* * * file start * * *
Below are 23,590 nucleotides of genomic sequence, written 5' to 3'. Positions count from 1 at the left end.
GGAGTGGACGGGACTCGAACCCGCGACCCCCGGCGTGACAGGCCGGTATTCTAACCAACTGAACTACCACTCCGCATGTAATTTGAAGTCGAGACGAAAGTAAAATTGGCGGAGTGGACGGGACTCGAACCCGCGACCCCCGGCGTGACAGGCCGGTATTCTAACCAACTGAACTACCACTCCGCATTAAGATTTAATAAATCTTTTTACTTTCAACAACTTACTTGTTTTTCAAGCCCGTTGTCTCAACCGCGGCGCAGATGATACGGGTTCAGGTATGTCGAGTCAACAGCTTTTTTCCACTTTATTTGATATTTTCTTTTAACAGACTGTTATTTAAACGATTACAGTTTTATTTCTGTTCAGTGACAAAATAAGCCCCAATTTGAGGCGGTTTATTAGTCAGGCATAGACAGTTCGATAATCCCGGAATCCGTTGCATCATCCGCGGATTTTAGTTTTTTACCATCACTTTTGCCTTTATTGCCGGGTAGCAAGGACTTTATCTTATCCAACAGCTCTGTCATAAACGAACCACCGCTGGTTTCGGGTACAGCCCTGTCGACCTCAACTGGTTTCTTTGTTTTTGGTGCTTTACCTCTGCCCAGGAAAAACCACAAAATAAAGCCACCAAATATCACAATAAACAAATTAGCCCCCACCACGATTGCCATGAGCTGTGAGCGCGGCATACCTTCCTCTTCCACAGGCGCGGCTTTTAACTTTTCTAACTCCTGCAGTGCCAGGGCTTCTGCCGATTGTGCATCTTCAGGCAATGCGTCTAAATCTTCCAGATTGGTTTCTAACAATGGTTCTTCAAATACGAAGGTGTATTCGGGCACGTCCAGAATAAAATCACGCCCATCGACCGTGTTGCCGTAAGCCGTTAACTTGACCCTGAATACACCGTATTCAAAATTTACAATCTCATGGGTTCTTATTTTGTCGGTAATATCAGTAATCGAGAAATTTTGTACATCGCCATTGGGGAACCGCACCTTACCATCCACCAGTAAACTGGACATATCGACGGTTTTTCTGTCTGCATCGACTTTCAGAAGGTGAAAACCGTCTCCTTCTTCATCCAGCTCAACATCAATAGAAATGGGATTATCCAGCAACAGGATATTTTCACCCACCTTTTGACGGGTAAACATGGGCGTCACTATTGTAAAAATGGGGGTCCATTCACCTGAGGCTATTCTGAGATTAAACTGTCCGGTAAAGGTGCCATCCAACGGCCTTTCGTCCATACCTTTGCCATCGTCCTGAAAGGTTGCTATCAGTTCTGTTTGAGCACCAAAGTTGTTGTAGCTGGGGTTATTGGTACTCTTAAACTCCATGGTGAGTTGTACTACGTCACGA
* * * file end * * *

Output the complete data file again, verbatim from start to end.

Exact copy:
Below are 23,590 nucleotides of genomic sequence, written 5' to 3'. Positions count from 1 at the left end.
GGAGTGGACGGGACTCGAACCCGCGACCCCCGGCGTGACAGGCCGGTATTCTAACCAACTGAACTACCACTCCGCATGTAATTTGAAGTCGAGACGAAAGTAAAATTGGCGGAGTGGACGGGACTCGAACCCGCGACCCCCGGCGTGACAGGCCGGTATTCTAACCAACTGAACTACCACTCCGCATTAAGATTTAATAAATCTTTTTACTTTCAACAACTTACTTGTTTTTCAAGCCCGTTGTCTCAACCGCGGCGCAGATGATACGGGTTCAGGTATGTCGAGTCAACAGCTTTTTTCCACTTTATTTGATATTTTCTTTTAACAGACTGTTATTTAAACGATTACAGTTTTATTTCTGTTCAGTGACAAAATAAGCCCCAATTTGAGGCGGTTTATTAGTCAGGCATAGACAGTTCGATAATCCCGGAATCCGTTGCATCATCCGCGGATTTTAGTTTTTTACCATCACTTTTGCCTTTATTGCCGGGTAGCAAGGACTTTATCTTATCCAACAGCTCTGTCATAAACGAACCACCGCTGGTTTCGGGTACAGCCCTGTCGACCTCAACTGGTTTCTTTGTTTTTGGTGCTTTACCTCTGCCCAGGAAAAACCACAAAATAAAGCCACCAAATATCACAATAAACAAATTAGCCCCCACCACGATTGCCATGAGCTGTGAGCGCGGCATACCTTCCTCTTCCACAGGCGCGGCTTTTAACTTTTCTAACTCCTGCAGTGCCAGGGCTTCTGCCGATTGTGCATCTTCAGGCAATGCGTCTAAATCTTCCAGATTGGTTTCTAACAATGGTTCTTCAAATACGAAGGTGTATTCGGGCACGTCCAGAATAAAATCACGCCCATCGACCGTGTTGCCGTAAGCCGTTAACTTGACCCTGAATACACCGTATTCAAAATTTACAATCTCATGGGTTCTTATTTTGTCGGTAATATCAGTAATCGAGAAATTTTGTACATCGCCATTGGGGAACCGCACCTTACCATCCACCAGTAAACTGGACATATCGACGGTTTTTCTGTCTGCATCGACTTTCAGAAGGTGAAAACCGTCTCCTTCTTCATCCAGCTCAACATCAATAGAAATGGGATTATCCAGCAACAGGATATTTTCACCCACCTTTTGACGGGTAAACATGGGCGTCACTATTGTAAAAATGGGGGTCCATTCACCTGAGGCTATTCTGAGATTAAACTGTCCGGTAAAGGTGCCATCCAACGGCCTTTCGTCCATACCTTTGCCATCGTCCTGAAAGGTTGCTATCAGTTCTGTTTGAGCACCAAAGTTGTTGTAGCTGGGGTTATTGGTACTCTTAAACTCCATGGTGAGTTGTACTACGTCACGA